... Bounty left Tahiti, Christian took with him Young, a midshipman; Mills, gunner's mate; Brown, one of the two botanists; and Martin, McCoy, Williams, Quintall, and Smith, seamen. These men were accompanied by five male islanders from Tahiti and Tubuai (in which last place they had attempted to form a settlement and failed), three Tahitian women, wives of the ...
— The Naval Pioneers of Australia • Louis Becke and Walter Jeffery

... penetrated too far into the mountains. The backwoodsmen of Tennessee and Kentucky, the Carolinas, and western Virginia were aroused; and under their superb partisan leaders—Shelby, Sevier, Cleaveland, McDowell, Campbell, and Williams—gave chase to Ferguson, who took refuge upon what he deemed an impregnable position on the top of King's Mountain. On the 7th of October the backwoodsmen stormed the mountain, Ferguson was shot through the heart, 400 of his men were killed and wounded, and all the rest, ...
— The War of Independence • John Fiske

... Mr. R.C. Williams, at the Boston Institute of Technology, in the winter of 1888 and 1889, tried the same method, but used six grammes in forty-five pound blocks of lead. He obtained a relative ...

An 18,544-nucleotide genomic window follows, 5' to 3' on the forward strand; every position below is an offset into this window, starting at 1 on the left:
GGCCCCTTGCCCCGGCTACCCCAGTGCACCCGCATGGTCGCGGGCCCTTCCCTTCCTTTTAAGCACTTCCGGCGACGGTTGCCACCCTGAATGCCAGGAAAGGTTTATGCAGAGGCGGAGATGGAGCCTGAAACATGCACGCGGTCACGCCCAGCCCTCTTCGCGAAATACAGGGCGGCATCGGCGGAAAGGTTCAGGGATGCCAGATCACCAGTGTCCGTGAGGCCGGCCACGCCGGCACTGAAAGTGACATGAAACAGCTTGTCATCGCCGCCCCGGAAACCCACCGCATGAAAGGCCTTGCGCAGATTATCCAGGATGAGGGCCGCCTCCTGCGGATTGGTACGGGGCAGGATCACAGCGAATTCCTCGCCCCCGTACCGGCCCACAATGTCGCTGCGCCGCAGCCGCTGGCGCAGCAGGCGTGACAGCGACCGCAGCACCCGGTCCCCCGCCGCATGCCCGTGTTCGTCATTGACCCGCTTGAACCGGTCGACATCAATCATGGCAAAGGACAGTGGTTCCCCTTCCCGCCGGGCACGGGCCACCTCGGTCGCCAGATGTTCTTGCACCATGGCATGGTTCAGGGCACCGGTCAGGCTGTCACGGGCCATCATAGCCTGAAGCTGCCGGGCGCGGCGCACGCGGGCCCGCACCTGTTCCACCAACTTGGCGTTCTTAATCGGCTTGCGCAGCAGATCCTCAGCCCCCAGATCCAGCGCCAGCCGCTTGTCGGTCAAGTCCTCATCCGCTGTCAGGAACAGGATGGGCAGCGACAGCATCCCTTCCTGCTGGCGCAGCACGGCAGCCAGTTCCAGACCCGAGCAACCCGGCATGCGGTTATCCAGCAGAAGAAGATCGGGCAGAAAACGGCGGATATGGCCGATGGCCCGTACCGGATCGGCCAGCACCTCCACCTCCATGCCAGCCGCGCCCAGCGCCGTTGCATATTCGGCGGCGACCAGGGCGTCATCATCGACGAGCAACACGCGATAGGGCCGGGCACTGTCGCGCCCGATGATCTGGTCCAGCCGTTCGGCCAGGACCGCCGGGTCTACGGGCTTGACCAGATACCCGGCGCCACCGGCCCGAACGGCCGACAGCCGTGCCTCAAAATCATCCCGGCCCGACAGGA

— Scientific American Supplement, No. 794, March 21, 1891 • Various

... Historical Society of Wisconsin Madison, Wis. State Library of Massachusetts Boston, Mass. State Library of New York Albany, N.Y. State Library of Rhode Island Providence, R.I. State Library of Vermont Montpelier, Vt. Williams College Library Williamstown, Mass. Woburn Public Library Woburn, Mass. Yale College Library New Haven, Ct. Young ...
— Voyages of Peter Esprit Radisson • Peter Esprit Radisson

... all the boys shouted, dancing and shrieking with excitement. "Hooray, Billy Williams! Hooray, Ceddie! Hooray, Billy! ...
— Little Lord Fauntleroy • Frances Hodgson Burnett